How New Englanders Can Build Greater Resilience and Overcome Adversity
There’s an old adage that adversity creates opportunity. If true, then we’ve all certainly had our fair share of opportunities over the past year. From the global pandemic, to economic malaise, to political turbulence and social unrest, just about everyone has been feeling the adversity in one way or another, physically and mentally. So how do we sustain and thrive and get beyond it? It starts with something we all have to some degree, and maybe don’t even know it – resilience.
Resilience is our ability to respond to setbacks, to cope with adversity, to recover and move ahead. Some of us are more resilient than others, and our resilience can vary based on our age and stage in life. Resilience is a skill we can cultivate to see us through life’s challenges and come out stronger in the end. We know we need resilience today more than ever.
In fact, the Cigna Resilience Index, the largest U.S. survey on the topic, showed that resilience is at risk in 60 percent of Americans. The survey also revealed a bright spot: There are simple ways to build resilience.
Community engagement, exposure to diversity, and social connection are all keys to building a more resilient future generation. Here are some actionable tips and practical guidance for New Englanders to learn how to build their own resilience, whether coping with stress, anxiety or feelings of isolation, or struggling to meet everyday obligations while being pulled in multiple directions.
Increase exposure to diversity. Children, young adults and parents with racial and socio-economically diverse communities and friendships are significantly more likely to be resilient. Find opportunities to surround yourself with people different from you.
Family support and purpose-drive pastimes. Children, young adults and parents who often spend time with extended family, even if online, are more likely to be resilient. Parents who regularly participate in religious/spiritual activities or volunteer work, even in a virtual environment, are also more likely to be resilient.
Mental/physical health and sense of community. In addition to good physical and mental health overall, resilience is also significantly higher in children who frequently get physical exercise and in adults and workers who regularly exercise and practice stress reduction activities. Incorporate regular mental and physical wellness routines. Consider adding a daily exercise regimen (but first talk to your health care provider).
Facilitate transparent two-way communication. Workers who proactively and frequently have open and transparent conversations at work, and who have equally communicative leadership, have higher resilience. Be open, transparent and approachable to your coworkers’ needs, both those above and below you.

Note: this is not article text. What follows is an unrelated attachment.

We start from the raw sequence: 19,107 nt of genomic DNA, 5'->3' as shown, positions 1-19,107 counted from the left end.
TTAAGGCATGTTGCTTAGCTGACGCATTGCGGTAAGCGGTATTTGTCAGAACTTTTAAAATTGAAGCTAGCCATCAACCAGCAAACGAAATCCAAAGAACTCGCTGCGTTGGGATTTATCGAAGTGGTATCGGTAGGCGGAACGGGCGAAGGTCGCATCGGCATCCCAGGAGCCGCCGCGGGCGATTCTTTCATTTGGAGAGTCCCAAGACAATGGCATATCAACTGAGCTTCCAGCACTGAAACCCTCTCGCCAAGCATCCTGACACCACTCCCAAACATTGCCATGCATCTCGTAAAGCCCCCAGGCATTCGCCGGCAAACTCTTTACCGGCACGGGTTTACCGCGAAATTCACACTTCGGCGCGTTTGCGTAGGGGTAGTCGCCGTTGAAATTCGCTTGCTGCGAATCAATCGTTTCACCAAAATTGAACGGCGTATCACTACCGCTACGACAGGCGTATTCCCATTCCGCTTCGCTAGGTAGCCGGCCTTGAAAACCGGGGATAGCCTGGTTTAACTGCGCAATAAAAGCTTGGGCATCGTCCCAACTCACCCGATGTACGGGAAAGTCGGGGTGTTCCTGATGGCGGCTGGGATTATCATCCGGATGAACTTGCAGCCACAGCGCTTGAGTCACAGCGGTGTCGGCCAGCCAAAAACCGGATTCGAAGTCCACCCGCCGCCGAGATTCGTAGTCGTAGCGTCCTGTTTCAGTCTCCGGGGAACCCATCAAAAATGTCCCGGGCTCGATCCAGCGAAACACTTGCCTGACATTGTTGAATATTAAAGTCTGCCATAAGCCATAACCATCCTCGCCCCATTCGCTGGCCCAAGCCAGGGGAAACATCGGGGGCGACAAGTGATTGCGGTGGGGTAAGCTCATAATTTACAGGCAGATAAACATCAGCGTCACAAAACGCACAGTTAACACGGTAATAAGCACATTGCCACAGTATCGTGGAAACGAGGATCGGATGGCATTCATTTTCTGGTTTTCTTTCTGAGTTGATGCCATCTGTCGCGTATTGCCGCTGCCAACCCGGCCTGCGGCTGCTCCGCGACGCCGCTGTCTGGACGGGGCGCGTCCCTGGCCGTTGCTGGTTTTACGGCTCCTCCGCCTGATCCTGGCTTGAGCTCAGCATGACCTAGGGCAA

Remember that asking for help is a sign of strength. Explore what’s available to you through your health plan or employer. Access to resources, such as Employee Assistance Programs, Employee Resource Groups and COVID-19-specific resources (digital symptom checker, caregiver support, etc.) is associated with higher resilience in parents, young adults and full-time workers.
To learn more about resilience and actionable steps to help build your own resilience and help others build theirs, visit www.CignaResilience.com.
This post was authored by Stuart Lustig, M.D., M.P.H., National Medical Executive for Behavioral Health at Cigna.
Stuart L. Lustig, MD, MPH is senior medical director for behavioral health at Cigna and a board certified child and adolescent psychiatrist. He previously served as lead medical director for child and adolescent care for Cigna’s behavioral health business. During his career he has edited a textbook for health and mental health professionals, and published articles on mental health in numerous journals. He leads an ongoing effort at Cigna to disseminate the latest in health services research through peer reviewed journal publications and presentations at conferences. Prior to joining Cigna in 2011, Dr. Lustig served as an associate clinical professor in the Department of Psychiatry at the University of California, San Francisco, and as director of its child and adolescent psychiatry residency training program. Dr. Lustig received his doctorate of medicine from Rush Medical College and completed his psychiatric training at Stanford and Harvard hospitals. He also has a master’s degree in public health from the University of Illinois School of Public Health.